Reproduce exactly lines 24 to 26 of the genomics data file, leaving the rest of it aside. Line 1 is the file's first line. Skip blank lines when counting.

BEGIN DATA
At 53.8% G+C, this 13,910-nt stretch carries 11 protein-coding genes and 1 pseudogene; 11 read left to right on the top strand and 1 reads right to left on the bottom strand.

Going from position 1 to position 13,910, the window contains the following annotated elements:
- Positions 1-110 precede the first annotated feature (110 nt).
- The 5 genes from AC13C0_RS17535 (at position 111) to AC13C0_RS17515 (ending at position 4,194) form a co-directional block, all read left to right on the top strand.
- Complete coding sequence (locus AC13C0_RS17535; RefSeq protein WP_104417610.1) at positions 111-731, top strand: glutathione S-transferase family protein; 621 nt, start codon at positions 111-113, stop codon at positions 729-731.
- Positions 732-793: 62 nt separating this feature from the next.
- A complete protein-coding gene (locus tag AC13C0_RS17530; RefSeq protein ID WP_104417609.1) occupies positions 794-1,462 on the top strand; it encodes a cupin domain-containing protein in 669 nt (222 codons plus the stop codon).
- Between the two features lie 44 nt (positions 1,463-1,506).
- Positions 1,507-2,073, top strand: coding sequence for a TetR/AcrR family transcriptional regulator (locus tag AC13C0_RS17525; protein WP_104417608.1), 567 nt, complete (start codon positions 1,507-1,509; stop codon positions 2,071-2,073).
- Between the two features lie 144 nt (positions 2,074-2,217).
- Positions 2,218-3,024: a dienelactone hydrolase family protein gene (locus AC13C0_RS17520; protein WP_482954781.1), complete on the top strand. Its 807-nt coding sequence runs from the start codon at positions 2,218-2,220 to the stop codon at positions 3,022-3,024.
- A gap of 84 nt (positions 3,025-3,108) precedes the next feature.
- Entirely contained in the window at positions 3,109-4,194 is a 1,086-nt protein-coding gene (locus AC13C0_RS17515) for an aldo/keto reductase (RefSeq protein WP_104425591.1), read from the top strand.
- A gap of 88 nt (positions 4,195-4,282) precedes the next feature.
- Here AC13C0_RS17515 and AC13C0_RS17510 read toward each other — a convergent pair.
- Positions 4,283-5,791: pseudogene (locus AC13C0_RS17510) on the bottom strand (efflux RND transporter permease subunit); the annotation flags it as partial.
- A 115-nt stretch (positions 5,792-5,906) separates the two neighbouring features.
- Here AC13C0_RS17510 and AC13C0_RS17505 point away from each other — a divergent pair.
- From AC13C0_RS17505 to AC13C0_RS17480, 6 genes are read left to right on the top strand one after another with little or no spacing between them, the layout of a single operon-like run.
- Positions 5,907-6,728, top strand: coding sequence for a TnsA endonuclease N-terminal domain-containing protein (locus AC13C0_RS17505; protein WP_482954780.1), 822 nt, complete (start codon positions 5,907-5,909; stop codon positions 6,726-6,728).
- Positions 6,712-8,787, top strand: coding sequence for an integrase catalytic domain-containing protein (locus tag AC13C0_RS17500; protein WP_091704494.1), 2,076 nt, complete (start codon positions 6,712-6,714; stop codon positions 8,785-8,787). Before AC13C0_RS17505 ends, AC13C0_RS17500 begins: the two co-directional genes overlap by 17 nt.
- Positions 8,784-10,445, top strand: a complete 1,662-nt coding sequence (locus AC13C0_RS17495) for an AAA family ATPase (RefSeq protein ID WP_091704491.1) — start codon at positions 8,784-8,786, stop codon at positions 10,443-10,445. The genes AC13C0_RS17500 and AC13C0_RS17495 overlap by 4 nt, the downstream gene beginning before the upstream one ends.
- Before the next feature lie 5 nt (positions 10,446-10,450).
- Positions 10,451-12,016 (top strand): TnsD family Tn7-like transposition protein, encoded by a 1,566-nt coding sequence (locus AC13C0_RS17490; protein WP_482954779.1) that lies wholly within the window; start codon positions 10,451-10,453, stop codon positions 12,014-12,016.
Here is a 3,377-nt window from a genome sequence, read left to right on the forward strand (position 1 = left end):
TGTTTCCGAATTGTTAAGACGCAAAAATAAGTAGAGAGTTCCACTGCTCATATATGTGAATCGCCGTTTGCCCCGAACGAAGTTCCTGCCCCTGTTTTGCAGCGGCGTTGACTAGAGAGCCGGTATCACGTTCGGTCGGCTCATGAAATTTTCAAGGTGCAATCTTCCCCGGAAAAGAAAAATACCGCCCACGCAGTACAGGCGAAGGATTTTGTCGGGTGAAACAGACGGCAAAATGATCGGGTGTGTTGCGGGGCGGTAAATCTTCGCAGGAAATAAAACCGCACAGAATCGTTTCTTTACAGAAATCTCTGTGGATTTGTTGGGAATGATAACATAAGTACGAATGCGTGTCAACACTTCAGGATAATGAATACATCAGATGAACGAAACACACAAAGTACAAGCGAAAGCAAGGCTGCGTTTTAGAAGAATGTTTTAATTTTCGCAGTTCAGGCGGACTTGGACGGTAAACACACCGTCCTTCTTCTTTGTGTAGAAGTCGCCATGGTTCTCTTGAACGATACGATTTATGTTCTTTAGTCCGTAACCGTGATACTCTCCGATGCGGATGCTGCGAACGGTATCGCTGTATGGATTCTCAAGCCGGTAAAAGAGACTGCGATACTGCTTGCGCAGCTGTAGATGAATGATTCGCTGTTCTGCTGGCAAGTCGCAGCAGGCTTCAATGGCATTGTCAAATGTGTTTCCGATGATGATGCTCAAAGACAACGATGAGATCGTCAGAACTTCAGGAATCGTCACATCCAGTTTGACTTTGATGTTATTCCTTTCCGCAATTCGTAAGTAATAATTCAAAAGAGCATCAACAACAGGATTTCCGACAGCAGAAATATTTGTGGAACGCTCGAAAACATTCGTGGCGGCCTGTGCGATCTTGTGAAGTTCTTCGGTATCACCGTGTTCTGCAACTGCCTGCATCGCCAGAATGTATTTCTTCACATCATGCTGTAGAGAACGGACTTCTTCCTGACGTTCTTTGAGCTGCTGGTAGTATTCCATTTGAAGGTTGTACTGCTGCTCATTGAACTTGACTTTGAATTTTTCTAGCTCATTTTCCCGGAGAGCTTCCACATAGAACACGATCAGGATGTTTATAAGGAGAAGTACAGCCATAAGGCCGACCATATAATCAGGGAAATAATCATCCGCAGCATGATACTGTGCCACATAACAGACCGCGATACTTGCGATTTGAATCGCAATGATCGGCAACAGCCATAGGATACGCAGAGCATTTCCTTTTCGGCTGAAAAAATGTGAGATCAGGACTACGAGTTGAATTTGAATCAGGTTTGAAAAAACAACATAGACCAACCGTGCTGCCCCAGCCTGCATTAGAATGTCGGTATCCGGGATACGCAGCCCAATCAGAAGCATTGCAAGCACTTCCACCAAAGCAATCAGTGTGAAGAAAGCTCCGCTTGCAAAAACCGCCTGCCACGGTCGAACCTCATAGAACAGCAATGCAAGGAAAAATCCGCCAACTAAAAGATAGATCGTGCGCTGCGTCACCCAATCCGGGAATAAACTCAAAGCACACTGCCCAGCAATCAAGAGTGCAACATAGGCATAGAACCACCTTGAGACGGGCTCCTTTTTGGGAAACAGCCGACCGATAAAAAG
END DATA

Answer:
- Positions 10,451-12,016 (top strand): TnsD family Tn7-like transposition protein, encoded by a 1,566-nt coding sequence (locus AC13C0_RS17490; protein WP_482954779.1) that lies wholly within the window; start codon positions 10,451-10,453, stop codon positions 12,014-12,016.
Here is a 3,377-nt window from a genome sequence, read left to right on the forward strand (position 1 = left end):
TGTTTCCGAATTGTTAAGACGCAAAAATAAGTAGAGAGTTCCACTGCTCATATATGTGAATCGCCGTTTGCCCCGAACGAAGTTCCTGCCCCTGTTTTGCAGCGGCGTTGACTAGAGAGCCGGTATCACGTTCGGTCGGCTCATGAAATTTTCAAGGTGCAATCTTCCCCGGAAAAGAAAAATACCGCCCACGCAGTACAGGCGAAGGATTTTGTCGGGTGAAACAGACGGCAAAATGATCGGGTGTGTTGCGGGGCGGTAAATCTTCGCAGGAAATAAAACCGCACAGAATCGTTTCTTTACAGAAATCTCTGTGGATTTGTTGGGAATGATAACATAAGTACGAATGCGTGTCAACACTTCAGGATAATGAATACATCAGATGAACGAAACACACAAAGTACAAGCGAAAGCAAGGCTGCGTTTTAGAAGAATGTTTTAATTTTCGCAGTTCAGGCGGACTTGGACGGTAAACACACCGTCCTTCTTCTTTGTGTAGAAGTCGCCATGGTTCTCTTGAACGATACGATTTATGTTCTTTAGTCCGTAACCGTGATACTCTCCGATGCGGATGCTGCGAACGGTATCGCTGTATGGATTCTCAAGCCGGTAAAAGAGACTGCGATACTGCTTGCGCAGCTGTAGATGAATGATTCGCTGTTCTGCTGGCAAGTCGCAGCAGGCTTCAATGGCATTGTCAAATGTGTTTCCGATGATGATGCTCAAAGACAACGATGAGATCGTCAGAACTTCAGGAATCGTCACATCCAGTTTGACTTTGATGTTATTCCTTTCCGCAATTCGTAAGTAATAATTCAAAAGAGCATCAACAACAGGATTTCCGACAGCAGAAATATTTGTGGAACGCTCGAAAACATTCGTGGCGGCCTGTGCGATCTTGTGAAGTTCTTCGGTATCACCGTGTTCTGCAACTGCCTGCATCGCCAGAATGTATTTCTTCACATCATGCTGTAGAGAACGGACTTCTTCCTGACGTTCTTTGAGCTGCTGGTAGTATTCCATTTGAAGGTTGTACTGCTGCTCATTGAACTTGACTTTGAATTTTTCTAGCTCATTTTCCCGGAGAGCTTCCACATAGAACACGATCAGGATGTTTATAAGGAGAAGTACAGCCATAAGGCCGACCATATAATCAGGGAAATAATCATCCGCAGCATGATACTGTGCCACATAACAGACCGCGATACTTGCGATTTGAATCGCAATGATCGGCAACAGCCATAGGATACGCAGAGCATTTCCTTTTCGGCTGAAAAAATGTGAGATCAGGACTACGAGTTGAATTTGAATCAGGTTTGAAAAAACAACATAGACCAACCGTGCTGCCCCAGCCTGCATTAGAATGTCGGTATCCGGGATACGCAGCCCAATCAGAAGCATTGCAAGCACTTCCACCAAAGCAATCAGTGTGAAGAAAGCTCCGCTTGCAAAAACCGCCTGCCACGGTCGAACCTCATAGAACAGCAATGCAAGGAAAAATCCGCCAACTAAAAGATAGATCGTGCGCTGCGTCACCCAATCCGGGAATAAACTCAAAGCACACTGCCCAGCAATCAAGAGTGCAACATAGGCATAGAACCACCTTGAGACGGGCTCCTTTTTGGGAAACAGCCGACCGATAAAAAG